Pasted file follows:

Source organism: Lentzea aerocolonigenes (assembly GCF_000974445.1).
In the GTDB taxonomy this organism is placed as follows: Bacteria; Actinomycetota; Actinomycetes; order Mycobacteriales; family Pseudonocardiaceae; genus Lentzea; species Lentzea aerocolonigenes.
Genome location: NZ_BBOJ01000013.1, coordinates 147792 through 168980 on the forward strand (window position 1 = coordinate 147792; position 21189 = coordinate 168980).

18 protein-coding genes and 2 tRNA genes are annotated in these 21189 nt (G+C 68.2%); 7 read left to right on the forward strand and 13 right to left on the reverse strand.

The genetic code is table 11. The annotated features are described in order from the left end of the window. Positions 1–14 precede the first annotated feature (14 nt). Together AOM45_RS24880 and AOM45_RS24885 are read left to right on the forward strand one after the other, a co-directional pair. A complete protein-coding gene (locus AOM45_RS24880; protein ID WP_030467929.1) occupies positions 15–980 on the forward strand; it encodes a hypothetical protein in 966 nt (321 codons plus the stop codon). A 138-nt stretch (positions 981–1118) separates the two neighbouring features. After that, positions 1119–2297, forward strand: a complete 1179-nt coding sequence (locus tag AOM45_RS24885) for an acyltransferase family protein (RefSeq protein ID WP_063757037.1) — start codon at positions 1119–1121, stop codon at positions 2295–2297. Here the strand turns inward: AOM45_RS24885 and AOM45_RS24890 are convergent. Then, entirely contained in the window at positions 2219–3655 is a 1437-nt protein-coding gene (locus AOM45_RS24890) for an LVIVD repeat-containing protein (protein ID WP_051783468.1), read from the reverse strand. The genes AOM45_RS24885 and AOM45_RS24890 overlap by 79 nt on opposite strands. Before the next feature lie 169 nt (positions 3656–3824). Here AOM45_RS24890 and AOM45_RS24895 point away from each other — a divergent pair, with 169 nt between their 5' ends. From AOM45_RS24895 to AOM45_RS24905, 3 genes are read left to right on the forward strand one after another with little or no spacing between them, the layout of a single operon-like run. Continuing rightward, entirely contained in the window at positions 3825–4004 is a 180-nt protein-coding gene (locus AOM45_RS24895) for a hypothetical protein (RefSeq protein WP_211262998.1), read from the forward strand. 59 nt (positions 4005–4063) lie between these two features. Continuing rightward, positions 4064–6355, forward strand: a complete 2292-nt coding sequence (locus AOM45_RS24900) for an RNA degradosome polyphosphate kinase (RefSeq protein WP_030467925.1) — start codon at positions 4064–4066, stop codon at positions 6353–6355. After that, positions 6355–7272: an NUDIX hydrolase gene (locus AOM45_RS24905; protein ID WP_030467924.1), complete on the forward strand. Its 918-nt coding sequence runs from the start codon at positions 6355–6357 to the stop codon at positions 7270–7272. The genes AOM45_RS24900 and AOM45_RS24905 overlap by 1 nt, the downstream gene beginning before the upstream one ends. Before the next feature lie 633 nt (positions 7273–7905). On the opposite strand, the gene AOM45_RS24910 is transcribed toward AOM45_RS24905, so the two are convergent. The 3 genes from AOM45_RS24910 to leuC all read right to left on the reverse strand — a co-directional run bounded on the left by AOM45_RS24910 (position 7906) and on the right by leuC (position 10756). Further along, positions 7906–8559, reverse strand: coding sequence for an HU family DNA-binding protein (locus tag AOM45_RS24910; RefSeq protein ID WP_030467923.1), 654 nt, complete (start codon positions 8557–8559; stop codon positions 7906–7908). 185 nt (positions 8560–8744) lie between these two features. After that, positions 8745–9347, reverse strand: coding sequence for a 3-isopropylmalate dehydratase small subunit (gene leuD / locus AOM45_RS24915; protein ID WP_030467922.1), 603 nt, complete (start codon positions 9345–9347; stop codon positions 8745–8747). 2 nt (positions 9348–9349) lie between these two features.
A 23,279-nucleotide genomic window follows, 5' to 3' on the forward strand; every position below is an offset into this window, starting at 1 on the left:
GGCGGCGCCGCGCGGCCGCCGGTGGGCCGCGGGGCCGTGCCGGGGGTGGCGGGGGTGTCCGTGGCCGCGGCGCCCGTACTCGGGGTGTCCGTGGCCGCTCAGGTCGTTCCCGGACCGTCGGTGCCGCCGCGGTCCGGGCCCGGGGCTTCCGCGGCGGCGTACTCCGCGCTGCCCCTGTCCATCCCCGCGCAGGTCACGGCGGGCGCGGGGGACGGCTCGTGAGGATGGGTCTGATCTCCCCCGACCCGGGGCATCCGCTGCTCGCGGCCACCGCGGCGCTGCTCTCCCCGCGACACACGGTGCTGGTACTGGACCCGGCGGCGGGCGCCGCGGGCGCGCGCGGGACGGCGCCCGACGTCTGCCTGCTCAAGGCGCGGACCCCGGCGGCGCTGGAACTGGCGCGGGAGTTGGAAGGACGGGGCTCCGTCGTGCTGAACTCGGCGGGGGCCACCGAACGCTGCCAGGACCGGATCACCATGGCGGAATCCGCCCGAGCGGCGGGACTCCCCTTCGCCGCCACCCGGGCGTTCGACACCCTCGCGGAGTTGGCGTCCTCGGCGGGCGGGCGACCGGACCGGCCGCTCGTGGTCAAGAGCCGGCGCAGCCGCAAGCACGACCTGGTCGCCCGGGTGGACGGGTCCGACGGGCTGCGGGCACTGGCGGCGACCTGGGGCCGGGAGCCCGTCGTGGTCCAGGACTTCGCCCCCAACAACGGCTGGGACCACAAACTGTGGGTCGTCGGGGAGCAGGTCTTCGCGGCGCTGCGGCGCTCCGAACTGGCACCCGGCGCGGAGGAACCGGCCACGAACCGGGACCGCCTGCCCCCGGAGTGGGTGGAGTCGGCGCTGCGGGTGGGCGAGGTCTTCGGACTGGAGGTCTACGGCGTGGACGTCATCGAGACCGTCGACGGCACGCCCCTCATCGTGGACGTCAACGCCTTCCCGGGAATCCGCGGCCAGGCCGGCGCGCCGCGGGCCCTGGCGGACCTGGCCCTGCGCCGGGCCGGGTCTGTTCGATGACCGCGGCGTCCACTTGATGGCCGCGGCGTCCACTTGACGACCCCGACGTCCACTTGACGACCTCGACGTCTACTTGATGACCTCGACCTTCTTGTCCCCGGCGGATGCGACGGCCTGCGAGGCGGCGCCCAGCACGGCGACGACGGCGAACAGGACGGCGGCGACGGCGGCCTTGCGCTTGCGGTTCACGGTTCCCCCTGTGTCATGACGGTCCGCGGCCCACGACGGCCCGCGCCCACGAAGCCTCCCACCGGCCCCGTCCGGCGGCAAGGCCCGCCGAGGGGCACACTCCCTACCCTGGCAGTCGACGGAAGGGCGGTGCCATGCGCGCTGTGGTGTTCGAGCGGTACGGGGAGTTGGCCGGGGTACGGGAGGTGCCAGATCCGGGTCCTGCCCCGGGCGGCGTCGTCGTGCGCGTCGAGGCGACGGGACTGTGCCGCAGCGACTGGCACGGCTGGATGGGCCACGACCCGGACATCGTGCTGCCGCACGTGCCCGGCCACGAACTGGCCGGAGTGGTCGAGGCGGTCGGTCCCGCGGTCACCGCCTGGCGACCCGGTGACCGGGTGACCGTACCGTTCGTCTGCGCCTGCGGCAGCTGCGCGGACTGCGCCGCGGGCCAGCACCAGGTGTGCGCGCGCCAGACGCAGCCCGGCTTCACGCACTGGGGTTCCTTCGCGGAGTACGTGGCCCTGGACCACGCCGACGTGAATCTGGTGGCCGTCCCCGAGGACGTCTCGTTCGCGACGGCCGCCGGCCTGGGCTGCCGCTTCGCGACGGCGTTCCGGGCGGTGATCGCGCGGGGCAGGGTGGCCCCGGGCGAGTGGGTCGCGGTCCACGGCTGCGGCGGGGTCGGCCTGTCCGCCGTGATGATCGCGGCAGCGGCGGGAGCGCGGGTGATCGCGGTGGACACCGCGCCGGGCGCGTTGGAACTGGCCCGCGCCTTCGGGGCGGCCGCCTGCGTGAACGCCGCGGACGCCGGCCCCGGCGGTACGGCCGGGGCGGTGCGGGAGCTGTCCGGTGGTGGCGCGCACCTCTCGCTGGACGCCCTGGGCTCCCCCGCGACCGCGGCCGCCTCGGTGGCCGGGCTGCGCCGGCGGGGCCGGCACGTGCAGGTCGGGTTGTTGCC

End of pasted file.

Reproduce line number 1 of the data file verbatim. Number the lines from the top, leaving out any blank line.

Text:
Source organism: Lentzea aerocolonigenes (assembly GCF_000974445.1).